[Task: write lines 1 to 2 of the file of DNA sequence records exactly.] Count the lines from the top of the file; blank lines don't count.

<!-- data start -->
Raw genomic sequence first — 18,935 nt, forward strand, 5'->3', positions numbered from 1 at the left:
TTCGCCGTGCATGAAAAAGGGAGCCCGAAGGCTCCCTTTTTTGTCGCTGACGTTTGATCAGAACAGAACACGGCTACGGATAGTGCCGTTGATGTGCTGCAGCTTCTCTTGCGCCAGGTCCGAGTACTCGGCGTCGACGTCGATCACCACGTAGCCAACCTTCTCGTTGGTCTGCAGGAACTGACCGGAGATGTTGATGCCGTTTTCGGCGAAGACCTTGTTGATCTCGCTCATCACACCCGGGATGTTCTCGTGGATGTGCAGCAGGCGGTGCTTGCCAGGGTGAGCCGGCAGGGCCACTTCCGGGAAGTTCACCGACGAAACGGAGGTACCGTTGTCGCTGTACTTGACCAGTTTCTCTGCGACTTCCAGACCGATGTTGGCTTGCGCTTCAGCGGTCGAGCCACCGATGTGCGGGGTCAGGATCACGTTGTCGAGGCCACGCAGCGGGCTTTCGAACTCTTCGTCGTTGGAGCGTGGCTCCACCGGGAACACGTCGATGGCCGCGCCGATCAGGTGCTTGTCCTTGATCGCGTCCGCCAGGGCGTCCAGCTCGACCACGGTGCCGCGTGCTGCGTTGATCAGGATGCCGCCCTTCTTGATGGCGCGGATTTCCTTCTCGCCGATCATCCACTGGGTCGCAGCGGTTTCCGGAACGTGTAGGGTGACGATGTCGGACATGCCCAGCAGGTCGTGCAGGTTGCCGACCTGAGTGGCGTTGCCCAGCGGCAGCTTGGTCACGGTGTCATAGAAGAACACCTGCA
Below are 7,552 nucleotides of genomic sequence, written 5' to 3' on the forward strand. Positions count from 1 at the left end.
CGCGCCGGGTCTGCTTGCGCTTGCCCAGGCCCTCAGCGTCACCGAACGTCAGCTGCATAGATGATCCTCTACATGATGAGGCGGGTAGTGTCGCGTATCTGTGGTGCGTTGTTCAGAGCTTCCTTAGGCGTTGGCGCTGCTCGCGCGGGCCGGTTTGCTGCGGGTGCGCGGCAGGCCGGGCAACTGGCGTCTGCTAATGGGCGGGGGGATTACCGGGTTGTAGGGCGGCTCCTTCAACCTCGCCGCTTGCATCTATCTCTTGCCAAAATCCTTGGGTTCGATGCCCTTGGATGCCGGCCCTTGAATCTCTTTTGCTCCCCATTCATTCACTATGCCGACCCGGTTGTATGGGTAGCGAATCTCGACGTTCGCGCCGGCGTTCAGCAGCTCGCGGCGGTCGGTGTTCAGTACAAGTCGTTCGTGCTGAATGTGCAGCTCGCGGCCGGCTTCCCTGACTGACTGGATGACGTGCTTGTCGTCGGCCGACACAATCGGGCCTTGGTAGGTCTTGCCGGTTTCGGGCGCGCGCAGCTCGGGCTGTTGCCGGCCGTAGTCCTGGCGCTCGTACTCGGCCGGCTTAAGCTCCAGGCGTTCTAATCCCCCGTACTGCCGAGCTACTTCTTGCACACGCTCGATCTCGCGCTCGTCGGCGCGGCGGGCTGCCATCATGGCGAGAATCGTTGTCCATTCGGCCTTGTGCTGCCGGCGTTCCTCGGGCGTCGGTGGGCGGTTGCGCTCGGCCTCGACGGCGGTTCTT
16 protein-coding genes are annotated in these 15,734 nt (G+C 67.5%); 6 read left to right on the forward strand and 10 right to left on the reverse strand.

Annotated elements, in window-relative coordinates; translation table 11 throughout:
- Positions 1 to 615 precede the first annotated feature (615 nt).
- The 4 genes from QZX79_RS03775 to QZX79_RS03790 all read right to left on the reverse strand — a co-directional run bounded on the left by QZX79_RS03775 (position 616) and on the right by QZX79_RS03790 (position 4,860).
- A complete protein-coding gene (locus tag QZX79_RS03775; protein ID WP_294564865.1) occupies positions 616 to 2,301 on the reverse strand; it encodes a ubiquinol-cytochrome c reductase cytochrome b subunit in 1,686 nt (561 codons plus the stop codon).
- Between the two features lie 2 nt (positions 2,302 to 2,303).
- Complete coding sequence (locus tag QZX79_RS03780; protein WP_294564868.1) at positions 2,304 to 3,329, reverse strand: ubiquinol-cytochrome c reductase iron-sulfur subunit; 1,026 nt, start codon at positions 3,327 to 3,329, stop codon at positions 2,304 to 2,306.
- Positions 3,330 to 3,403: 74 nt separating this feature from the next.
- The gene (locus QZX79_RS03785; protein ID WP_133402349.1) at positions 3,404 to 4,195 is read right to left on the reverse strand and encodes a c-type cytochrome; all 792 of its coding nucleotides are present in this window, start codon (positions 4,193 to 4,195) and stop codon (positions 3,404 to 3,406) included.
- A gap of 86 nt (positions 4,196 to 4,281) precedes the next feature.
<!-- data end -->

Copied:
Raw genomic sequence first — 18,935 nt, forward strand, 5'->3', positions numbered from 1 at the left:
TTCGCCGTGCATGAAAAAGGGAGCCCGAAGGCTCCCTTTTTTGTCGCTGACGTTTGATCAGAACAGAACACGGCTACGGATAGTGCCGTTGATGTGCTGCAGCTTCTCTTGCGCCAGGTCCGAGTACTCGGCGTCGACGTCGATCACCACGTAGCCAACCTTCTCGTTGGTCTGCAGGAACTGACCGGAGATGTTGATGCCGTTTTCGGCGAAGACCTTGTTGATCTCGCTCATCACACCCGGGATGTTCTCGTGGATGTGCAGCAGGCGGTGCTTGCCAGGGTGAGCCGGCAGGGCCACTTCCGGGAAGTTCACCGACGAAACGGAGGTACCGTTGTCGCTGTACTTGACCAGTTTCTCTGCGACTTCCAGACCGATGTTGGCTTGCGCTTCAGCGGTCGAGCCACCGATGTGCGGGGTCAGGATCACGTTGTCGAGGCCACGCAGCGGGCTTTCGAACTCTTCGTCGTTGGAGCGTGGCTCCACCGGGAACACGTCGATGGCCGCGCCGATCAGGTGCTTGTCCTTGATCGCGTCCGCCAGGGCGTCCAGCTCGACCACGGTGCCGCGTGCTGCGTTGATCAGGATGCCGCCCTTCTTGATGGCGCGGATTTCCTTCTCGCCGATCATCCACTGGGTCGCAGCGGTTTCCGGAACGTGTAGGGTGACGATGTCGGACATGCCCAGCAGGTCGTGCAGGTTGCCGACCTGAGTGGCGTTGCCCAGCGGCAGCTTGGTCACGGTGTCATAGAAGAACACCTGCA